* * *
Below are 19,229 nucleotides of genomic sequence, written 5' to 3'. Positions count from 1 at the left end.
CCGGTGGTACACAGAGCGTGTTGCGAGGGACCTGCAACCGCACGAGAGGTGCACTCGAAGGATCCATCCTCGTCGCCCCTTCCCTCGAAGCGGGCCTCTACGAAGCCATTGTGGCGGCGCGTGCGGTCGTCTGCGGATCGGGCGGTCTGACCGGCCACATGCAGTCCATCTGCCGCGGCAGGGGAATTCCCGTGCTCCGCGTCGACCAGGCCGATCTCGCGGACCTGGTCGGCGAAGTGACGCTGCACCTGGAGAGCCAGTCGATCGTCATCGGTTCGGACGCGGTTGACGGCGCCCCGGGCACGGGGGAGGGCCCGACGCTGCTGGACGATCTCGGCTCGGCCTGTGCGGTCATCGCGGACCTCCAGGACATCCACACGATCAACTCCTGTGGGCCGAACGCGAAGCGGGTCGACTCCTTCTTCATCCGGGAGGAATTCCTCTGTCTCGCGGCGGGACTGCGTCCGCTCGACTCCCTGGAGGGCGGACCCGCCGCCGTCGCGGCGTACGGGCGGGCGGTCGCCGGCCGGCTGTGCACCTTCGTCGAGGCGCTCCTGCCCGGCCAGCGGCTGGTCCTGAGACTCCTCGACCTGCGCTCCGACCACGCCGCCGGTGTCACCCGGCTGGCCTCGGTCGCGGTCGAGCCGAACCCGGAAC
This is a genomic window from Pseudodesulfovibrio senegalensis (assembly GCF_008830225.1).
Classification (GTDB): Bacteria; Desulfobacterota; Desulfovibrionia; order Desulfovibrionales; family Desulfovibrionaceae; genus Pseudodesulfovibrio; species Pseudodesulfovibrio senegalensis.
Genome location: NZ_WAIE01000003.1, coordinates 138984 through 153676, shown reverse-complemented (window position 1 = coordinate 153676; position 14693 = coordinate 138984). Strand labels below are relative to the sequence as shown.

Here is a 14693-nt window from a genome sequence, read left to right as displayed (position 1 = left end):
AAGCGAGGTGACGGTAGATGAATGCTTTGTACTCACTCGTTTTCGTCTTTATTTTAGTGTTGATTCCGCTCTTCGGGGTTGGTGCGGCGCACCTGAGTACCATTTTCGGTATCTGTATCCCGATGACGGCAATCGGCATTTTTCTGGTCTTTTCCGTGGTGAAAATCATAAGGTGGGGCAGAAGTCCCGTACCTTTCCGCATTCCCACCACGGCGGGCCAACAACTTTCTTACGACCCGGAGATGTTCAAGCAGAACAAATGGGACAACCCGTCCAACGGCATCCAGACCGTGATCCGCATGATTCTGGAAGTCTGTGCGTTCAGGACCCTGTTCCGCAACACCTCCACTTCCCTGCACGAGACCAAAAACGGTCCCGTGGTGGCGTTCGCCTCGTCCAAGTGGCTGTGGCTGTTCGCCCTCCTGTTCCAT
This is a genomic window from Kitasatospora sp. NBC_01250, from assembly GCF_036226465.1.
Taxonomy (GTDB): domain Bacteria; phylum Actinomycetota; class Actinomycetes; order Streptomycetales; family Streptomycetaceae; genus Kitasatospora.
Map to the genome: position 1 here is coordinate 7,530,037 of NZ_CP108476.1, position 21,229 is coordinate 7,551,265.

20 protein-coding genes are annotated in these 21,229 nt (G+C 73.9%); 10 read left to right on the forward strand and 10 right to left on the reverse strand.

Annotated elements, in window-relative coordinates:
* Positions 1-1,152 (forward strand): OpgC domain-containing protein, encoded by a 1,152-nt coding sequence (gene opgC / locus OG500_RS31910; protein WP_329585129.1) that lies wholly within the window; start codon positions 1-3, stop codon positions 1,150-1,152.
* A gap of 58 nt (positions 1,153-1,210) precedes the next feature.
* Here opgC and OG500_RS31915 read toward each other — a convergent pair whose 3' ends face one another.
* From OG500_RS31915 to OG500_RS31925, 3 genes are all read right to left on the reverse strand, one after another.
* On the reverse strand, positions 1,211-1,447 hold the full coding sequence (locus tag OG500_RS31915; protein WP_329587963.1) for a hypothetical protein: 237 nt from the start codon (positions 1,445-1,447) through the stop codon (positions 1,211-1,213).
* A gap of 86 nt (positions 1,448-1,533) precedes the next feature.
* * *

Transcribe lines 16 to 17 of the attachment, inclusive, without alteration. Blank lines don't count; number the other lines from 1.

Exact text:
* From OG500_RS31915 to OG500_RS31925, 3 genes are all read right to left on the reverse strand, one after another.
* On the reverse strand, positions 1,211-1,447 hold the full coding sequence (locus tag OG500_RS31915; protein WP_329587963.1) for a hypothetical protein: 237 nt from the start codon (positions 1,445-1,447) through the stop codon (positions 1,211-1,213).